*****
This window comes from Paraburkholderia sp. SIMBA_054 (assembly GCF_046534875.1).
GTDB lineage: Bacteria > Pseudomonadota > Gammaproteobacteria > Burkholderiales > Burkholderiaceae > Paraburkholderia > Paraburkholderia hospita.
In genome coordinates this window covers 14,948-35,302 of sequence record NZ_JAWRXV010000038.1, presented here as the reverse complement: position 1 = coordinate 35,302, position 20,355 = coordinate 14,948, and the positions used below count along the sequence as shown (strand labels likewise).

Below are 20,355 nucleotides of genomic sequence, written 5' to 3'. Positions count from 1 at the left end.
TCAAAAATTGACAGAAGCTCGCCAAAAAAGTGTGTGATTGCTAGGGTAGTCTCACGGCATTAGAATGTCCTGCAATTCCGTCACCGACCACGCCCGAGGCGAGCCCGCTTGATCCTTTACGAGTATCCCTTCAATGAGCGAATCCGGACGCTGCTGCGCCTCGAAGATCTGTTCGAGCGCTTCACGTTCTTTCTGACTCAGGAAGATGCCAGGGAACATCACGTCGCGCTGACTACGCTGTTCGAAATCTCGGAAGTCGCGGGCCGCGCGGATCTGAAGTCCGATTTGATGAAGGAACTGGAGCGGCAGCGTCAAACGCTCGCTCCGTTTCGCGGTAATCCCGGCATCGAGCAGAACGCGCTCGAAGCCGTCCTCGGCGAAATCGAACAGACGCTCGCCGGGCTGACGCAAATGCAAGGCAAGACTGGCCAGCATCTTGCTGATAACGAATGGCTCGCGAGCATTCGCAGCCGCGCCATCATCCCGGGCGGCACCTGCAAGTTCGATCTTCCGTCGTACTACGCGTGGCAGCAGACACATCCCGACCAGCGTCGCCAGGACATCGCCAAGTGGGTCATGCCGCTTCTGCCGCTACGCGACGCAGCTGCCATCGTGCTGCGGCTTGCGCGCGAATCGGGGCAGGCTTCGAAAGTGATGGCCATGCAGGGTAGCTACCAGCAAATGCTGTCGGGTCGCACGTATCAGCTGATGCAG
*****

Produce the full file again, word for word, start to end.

This window comes from Paraburkholderia sp. SIMBA_054 (assembly GCF_046534875.1).
GTDB lineage: Bacteria > Pseudomonadota > Gammaproteobacteria > Burkholderiales > Burkholderiaceae > Paraburkholderia > Paraburkholderia hospita.
In genome coordinates this window covers 14,948-35,302 of sequence record NZ_JAWRXV010000038.1, presented here as the reverse complement: position 1 = coordinate 35,302, position 20,355 = coordinate 14,948, and the positions used below count along the sequence as shown (strand labels likewise).

Below are 20,355 nucleotides of genomic sequence, written 5' to 3'. Positions count from 1 at the left end.
TCAAAAATTGACAGAAGCTCGCCAAAAAAGTGTGTGATTGCTAGGGTAGTCTCACGGCATTAGAATGTCCTGCAATTCCGTCACCGACCACGCCCGAGGCGAGCCCGCTTGATCCTTTACGAGTATCCCTTCAATGAGCGAATCCGGACGCTGCTGCGCCTCGAAGATCTGTTCGAGCGCTTCACGTTCTTTCTGACTCAGGAAGATGCCAGGGAACATCACGTCGCGCTGACTACGCTGTTCGAAATCTCGGAAGTCGCGGGCCGCGCGGATCTGAAGTCCGATTTGATGAAGGAACTGGAGCGGCAGCGTCAAACGCTCGCTCCGTTTCGCGGTAATCCCGGCATCGAGCAGAACGCGCTCGAAGCCGTCCTCGGCGAAATCGAACAGACGCTCGCCGGGCTGACGCAAATGCAAGGCAAGACTGGCCAGCATCTTGCTGATAACGAATGGCTCGCGAGCATTCGCAGCCGCGCCATCATCCCGGGCGGCACCTGCAAGTTCGATCTTCCGTCGTACTACGCGTGGCAGCAGACACATCCCGACCAGCGTCGCCAGGACATCGCCAAGTGGGTCATGCCGCTTCTGCCGCTACGCGACGCAGCTGCCATCGTGCTGCGGCTTGCGCGCGAATCGGGGCAGGCTTCGAAAGTGATGGCCATGCAGGGTAGCTACCAGCAAATGCTGTCGGGTCGCACGTATCAGCTGATGCAG